A lost baby polar bear shares the spotlight with a popular boy band in this Mermaid Tales adventure.
Kiki Coral is thrilled beyond words when she meets a brand-new friend: a baby polar bear! The problem is, the little bear, whose name is Nestor, has floated away from home on a patch of ice and now he’s lost, hungry, and all alone!
Kiki, Shelly, and Echo want to send Nestor back to his home on the Manta Ray Express, but a one-way ticket costs a whopping four jewels! That’s a fortune! Not to mention, all anyone at school can talk about is the Rays, who are performing a concert in Poseidon. Kiki loves the cute boy band as much as the next mergirl, but what about Nestor? Isn’t saving him more important than a concert?
Can Kiki and her friends find a fun way to send their new furry friend home—and hang out with the Rays in the process?
About the Author
Debbie Dadey is an award-winning children’s book author who has written more than 150 books. She is best known for her series The Adventures of the Bailey School Kids, written with Marcia Thornton Jones. Debbie lives with her husband, three children, and three dogs in Sevierville, Tennessee.
Read an Excerpt
The Polar Bear Express
“Five arms stretch out wide
No brains; no blood; velvety
Starfish cling to life.”
“I really like that,” Kiki Coral told her teacher.
“It’s a haiku,” Mrs. Karp explained. “Five claps for the first line, then seven, then five for the last line.”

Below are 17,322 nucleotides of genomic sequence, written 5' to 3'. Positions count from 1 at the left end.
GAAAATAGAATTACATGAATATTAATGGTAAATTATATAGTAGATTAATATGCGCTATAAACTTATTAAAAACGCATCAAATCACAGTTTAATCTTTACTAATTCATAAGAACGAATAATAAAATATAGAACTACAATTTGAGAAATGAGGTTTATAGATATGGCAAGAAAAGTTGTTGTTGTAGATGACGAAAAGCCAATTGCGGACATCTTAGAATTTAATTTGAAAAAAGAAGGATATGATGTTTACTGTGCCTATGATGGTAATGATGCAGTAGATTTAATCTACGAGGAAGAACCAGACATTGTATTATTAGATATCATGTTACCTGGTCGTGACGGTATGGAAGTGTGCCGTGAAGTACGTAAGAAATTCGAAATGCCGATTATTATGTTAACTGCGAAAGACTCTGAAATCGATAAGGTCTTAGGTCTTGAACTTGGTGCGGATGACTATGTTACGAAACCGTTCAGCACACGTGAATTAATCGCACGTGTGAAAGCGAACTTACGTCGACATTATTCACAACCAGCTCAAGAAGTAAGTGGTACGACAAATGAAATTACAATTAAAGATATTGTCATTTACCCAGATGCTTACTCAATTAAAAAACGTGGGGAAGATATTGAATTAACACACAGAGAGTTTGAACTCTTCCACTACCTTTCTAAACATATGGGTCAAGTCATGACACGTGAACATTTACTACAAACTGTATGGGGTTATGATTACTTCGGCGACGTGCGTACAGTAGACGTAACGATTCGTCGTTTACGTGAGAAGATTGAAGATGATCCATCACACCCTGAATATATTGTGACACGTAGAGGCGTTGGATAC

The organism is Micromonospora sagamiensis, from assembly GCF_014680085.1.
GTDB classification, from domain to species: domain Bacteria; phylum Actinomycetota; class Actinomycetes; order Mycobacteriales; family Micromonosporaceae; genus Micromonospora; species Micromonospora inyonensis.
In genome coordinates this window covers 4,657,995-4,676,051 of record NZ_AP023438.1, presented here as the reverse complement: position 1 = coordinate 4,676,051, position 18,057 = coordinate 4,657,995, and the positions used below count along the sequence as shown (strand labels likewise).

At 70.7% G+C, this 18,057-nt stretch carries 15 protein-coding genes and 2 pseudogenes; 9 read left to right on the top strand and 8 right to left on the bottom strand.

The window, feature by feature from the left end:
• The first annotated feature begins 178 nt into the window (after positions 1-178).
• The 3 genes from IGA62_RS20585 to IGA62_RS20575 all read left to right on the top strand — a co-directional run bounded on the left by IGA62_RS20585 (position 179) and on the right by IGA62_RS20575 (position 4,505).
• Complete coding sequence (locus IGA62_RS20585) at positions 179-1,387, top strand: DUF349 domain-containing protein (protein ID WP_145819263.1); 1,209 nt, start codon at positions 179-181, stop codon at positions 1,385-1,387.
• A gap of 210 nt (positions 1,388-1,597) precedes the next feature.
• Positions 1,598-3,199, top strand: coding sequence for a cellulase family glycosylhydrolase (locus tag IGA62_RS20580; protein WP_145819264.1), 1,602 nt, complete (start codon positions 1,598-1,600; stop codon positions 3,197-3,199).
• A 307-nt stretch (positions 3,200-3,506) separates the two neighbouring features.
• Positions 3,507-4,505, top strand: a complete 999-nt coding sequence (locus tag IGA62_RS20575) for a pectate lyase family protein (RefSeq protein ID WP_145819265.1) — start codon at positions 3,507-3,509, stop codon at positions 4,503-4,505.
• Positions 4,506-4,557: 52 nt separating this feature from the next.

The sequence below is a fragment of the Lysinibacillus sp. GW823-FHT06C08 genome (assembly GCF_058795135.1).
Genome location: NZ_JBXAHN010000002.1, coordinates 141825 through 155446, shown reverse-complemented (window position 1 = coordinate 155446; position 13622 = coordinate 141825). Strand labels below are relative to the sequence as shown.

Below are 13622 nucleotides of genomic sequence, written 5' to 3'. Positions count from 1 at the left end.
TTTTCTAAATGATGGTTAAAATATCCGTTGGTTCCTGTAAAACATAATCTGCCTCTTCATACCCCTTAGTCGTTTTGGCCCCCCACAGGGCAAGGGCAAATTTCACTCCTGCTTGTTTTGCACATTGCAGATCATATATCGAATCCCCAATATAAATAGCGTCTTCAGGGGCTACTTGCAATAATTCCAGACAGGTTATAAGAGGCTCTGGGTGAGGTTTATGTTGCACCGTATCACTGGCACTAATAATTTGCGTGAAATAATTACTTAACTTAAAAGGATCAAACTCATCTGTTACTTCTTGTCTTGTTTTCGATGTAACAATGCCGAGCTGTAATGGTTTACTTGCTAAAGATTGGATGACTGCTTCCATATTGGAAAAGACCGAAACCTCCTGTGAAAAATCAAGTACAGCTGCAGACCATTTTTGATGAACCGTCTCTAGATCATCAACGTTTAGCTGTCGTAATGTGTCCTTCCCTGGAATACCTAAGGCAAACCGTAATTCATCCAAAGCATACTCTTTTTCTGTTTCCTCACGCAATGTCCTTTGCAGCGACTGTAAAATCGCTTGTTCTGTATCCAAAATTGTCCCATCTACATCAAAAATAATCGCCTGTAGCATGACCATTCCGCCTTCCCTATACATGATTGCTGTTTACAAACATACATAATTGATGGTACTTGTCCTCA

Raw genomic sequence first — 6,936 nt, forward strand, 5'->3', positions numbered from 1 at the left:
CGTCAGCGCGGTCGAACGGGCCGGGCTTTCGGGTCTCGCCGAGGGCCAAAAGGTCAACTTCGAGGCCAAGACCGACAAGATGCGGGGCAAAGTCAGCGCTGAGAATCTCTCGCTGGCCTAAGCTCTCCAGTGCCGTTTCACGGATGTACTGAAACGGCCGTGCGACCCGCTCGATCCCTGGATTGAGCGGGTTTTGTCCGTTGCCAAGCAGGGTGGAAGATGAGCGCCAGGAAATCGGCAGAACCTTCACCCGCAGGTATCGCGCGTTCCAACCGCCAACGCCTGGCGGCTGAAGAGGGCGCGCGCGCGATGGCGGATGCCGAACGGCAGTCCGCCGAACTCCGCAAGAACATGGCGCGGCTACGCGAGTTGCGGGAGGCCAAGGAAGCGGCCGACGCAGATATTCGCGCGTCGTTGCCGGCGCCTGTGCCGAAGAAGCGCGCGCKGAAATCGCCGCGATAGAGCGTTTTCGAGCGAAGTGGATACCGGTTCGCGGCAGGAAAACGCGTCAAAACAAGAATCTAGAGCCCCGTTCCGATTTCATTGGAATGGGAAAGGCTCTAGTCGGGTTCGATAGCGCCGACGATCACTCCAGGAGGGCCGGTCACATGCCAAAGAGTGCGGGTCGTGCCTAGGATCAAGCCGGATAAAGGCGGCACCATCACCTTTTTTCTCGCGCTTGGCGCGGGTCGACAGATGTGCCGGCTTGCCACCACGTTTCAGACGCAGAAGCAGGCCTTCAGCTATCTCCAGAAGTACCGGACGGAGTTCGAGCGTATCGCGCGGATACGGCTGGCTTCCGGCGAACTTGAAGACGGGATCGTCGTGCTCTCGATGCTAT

“Boring,” Pearl Swamp whispered under her breath. Mrs. Karp peered through her tiny glasses at Pearl, who slid down in her seat.
“Do you think the Rays’ music is boring?” Mrs. Karp asked Pearl.
Pearl sat up straight and tossed her long blond hair behind her shoulder. “Of course not!” The Rays were the most famous boy band in the ocean. They had sung at Pearl’s last birthday party.
“Did you know that many of the Rays’ songs are poems?” Mrs. Karp said. “Of course, they are different from a haiku.”
“Really?” asked Shelly Siren. Shelly was the only student at Trident Academy who had actually performed with the Rays at Pearl’s party. When their backup singer had gotten sick, Shelly had filled in for her.
Mrs. Karp nodded and surprised her entire third-grade class by singing one of the Rays’ songs.
“Shark, the sharpnose sevengill, lived near to me.
We swam together every day
And became the best of friends.
Then someone told Shark he should eat me.
And now I miss him terribly
But our friendship had to end.
Shark, the sharpnose sevengill, lived near to me.
I’ll always treasure our friendship
And hope someday he’ll see
That sharks and merfolks can be friends.
One day it will be.
But until that day, I guess I’ll say
Shark, I miss you still.”
Pearl rolled her eyes, but most of the class tapped their tails in time to Mrs. Karp’s voice. When she finished, everyone clapped except Pearl.
“That was totally amazing!” Echo Reef said.
Mrs. Karp grinned and took a little bow. “What do you think about poems now?” she asked Pearl.
Pearl shrugged. “I guess some poems are pretty wavy.”
“I think poems should be silly,” Rocky Ridge said before singing to the class in a funny voice:
“Food fights can be fun.
Especially at lunchtime.
Splat! Right in the face!”
Rocky acted out the splat and fell onto the floor.
Mrs. Karp hid her smile behind her hand, but Kiki couldn’t help laughing just a little. “That was very creative,” Mrs. Karp told Rocky, “but I hope you don’t plan to have a real food fight.”
Rocky shook his head, but Kiki noticed the grin on his face. Kiki knew Rocky would love to throw anything, especially food.
“You’ve given me a wonderful idea,” Mrs. Karp told Rocky. “Everyone will write their own poem for our next class assignment. It can be a haiku or a song or whatever type you’d like. We’ll talk about other kinds of poems in class tomorrow.”
Pearl frowned at Rocky. “Thanks a lot!” she snapped. “More homework!”
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